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C. Bala, September 12, 1808-Iomy travels through different parts of north Wales, about twenty-three years ago, I perceived that the state of the poor of the country in general was so low, as to religious knowledge, that not one in twenty, in many parts was capable of reading the Scriptures, and in some districts, bardly an individual could be found, who had received any instructions in reading. This discovery pained me beyond what I can express, and made me think seriously of some remedy, effectual and speedy, for the redress" of this grievance. I accordingly proposed to a few friends to set a subscription on foot to pay the wages of a teacber, who was to be moved circuitously from one place to another, to instruct the poor in reading, and in the firsť principles of Christianity, by catechising them : this work began, in the year 1785. At first only one teacher was employed, as the funds increased, so in proportion the oumber of teachers, till they amounted to twenty. Some of the first teachers I was obliged to instruct myself, who afterwards instructed others, sent to them to learn to be schoolmasters. The fruit of these circulating Schools are our numerous Sunday Schools all over the couptry; for without the former we could not have found teachers to carry on the latter, Whatever we attempted of this nature succeeded wonderfully, till the wbole country was filled with Schools of some sort or other and all were taught at once. The blessed effects were correspondent, a general concern for eternal things was manifested in many large districts. Many hundreds were awakened to a sense of sin, and their need of a Saviour, and are now, I have every reason to believe, his faithful followers: three quarters of a year are found fully sufficient to teach our children to read the Bibles well in the Welsh language. I visit the Schools myself, and catecbise them publicly. 1 bave the unspeakable satisfaction to see the general aspect of the country most amazingly changed ; the wilderness blossoms as the rose, and the tbirsty land is become springs of water; through the Schools and the preaching of the Gospel, the spread of divine knowledge is become universal-bless the Lord, O my soul.'” -- p. 231-5.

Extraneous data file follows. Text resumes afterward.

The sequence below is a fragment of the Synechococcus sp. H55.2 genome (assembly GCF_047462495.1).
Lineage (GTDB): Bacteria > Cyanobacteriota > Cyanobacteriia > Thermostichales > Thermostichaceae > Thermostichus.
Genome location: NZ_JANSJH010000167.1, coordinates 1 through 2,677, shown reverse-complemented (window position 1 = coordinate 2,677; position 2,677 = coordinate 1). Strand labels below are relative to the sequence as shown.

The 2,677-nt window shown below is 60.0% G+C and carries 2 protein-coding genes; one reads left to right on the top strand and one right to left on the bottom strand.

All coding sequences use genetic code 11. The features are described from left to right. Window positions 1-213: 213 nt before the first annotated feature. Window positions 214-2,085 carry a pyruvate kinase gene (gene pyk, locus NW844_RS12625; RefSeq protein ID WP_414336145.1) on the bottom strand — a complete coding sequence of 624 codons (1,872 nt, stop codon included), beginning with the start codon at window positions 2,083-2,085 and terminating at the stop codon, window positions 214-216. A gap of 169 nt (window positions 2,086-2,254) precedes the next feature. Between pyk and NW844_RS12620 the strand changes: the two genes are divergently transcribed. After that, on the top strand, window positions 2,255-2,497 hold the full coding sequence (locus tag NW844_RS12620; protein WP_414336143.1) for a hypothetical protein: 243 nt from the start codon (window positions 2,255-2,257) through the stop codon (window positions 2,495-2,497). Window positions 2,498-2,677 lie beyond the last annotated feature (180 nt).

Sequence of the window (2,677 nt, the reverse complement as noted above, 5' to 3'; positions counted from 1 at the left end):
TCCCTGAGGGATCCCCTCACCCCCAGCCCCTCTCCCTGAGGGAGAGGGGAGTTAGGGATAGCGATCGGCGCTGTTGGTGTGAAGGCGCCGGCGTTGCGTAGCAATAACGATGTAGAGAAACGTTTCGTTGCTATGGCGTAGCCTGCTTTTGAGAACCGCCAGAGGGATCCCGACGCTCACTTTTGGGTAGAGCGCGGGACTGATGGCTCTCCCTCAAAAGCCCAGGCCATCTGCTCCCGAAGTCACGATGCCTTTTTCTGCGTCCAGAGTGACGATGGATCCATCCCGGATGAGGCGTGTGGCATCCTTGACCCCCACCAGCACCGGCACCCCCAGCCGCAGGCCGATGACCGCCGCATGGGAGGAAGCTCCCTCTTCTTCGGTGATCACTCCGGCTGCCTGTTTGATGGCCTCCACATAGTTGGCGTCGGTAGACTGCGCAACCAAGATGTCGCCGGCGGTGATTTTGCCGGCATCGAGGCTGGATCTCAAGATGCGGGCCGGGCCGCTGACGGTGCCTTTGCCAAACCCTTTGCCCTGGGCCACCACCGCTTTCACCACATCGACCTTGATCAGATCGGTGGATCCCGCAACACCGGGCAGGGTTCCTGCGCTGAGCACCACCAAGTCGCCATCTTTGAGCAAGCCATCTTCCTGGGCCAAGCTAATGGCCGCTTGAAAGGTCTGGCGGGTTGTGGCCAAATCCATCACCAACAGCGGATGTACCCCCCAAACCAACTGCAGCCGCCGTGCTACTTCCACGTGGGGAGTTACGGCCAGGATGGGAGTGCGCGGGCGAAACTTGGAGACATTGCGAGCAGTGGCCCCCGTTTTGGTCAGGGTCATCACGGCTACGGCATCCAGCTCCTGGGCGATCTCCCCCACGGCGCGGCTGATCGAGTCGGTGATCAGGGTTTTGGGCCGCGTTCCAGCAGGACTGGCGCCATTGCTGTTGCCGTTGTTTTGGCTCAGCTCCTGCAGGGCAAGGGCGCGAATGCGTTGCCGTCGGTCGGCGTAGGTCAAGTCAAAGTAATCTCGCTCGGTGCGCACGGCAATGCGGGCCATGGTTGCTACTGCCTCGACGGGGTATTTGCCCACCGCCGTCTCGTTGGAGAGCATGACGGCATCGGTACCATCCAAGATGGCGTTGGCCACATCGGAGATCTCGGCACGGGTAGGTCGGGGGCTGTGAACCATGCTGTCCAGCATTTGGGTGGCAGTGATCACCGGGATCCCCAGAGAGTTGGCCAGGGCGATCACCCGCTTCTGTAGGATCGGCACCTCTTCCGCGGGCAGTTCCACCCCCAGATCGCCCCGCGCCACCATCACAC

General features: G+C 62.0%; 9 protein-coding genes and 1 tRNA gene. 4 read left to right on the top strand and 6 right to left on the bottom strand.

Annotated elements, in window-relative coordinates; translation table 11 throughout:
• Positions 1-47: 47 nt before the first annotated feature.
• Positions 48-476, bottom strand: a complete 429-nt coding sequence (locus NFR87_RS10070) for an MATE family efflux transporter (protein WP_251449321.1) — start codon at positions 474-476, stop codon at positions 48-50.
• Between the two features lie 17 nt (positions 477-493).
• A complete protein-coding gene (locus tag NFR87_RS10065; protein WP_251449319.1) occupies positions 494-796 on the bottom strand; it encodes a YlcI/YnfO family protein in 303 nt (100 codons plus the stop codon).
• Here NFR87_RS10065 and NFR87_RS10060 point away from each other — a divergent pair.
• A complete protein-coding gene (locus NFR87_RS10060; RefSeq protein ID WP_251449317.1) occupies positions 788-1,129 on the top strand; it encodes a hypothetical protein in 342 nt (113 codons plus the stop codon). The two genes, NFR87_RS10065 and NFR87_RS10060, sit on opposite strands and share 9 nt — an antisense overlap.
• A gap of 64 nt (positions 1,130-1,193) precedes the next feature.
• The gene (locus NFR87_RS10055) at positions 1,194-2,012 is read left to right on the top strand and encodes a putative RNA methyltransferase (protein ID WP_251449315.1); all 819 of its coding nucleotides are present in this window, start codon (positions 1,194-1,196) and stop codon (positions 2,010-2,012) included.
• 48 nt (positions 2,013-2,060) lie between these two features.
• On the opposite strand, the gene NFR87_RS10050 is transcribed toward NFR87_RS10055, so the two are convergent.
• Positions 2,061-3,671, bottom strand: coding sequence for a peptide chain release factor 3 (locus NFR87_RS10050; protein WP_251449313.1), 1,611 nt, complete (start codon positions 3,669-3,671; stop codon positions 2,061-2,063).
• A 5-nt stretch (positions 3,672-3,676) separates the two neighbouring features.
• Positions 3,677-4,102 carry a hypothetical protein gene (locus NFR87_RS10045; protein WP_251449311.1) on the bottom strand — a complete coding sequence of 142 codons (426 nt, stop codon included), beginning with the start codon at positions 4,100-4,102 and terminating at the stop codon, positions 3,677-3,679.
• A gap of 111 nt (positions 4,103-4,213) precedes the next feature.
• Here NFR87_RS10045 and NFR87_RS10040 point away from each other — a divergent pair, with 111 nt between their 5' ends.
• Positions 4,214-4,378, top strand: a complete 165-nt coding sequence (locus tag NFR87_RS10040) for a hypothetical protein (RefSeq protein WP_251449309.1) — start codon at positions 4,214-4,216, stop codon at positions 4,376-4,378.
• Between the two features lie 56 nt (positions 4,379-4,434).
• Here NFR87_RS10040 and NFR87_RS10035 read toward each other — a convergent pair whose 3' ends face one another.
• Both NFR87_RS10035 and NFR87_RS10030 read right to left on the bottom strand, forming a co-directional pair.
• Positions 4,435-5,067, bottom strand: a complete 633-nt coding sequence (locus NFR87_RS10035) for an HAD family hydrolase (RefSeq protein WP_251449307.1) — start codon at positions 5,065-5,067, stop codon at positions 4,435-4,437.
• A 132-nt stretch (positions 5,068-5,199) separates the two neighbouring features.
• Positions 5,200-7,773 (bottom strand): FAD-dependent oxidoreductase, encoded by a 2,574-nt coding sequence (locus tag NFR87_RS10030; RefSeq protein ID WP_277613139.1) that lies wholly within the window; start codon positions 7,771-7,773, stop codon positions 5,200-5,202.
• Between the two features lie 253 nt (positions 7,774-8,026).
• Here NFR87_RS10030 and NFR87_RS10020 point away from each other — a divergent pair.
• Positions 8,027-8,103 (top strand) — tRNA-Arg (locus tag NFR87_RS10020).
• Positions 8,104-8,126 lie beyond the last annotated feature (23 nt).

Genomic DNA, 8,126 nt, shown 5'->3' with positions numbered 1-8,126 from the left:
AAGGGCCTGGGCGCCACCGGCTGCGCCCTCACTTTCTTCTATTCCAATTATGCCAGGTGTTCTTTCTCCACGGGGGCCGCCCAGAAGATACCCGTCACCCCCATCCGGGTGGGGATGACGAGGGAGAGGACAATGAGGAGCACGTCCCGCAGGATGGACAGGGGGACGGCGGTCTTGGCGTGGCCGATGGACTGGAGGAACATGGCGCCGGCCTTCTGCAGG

The account given of the public examination of the Schools is most interesting; we wish we had room for extracts. It is to be remarked, that itinerant preaching accompanied the establishment of Schools ; indeed the education of the people appears to have been considered as a preparation for their profitable hearing of the word preached. The accounts of success are quite wonderful; we can only give portions of the very interesting extracts which we find in this delightful volume.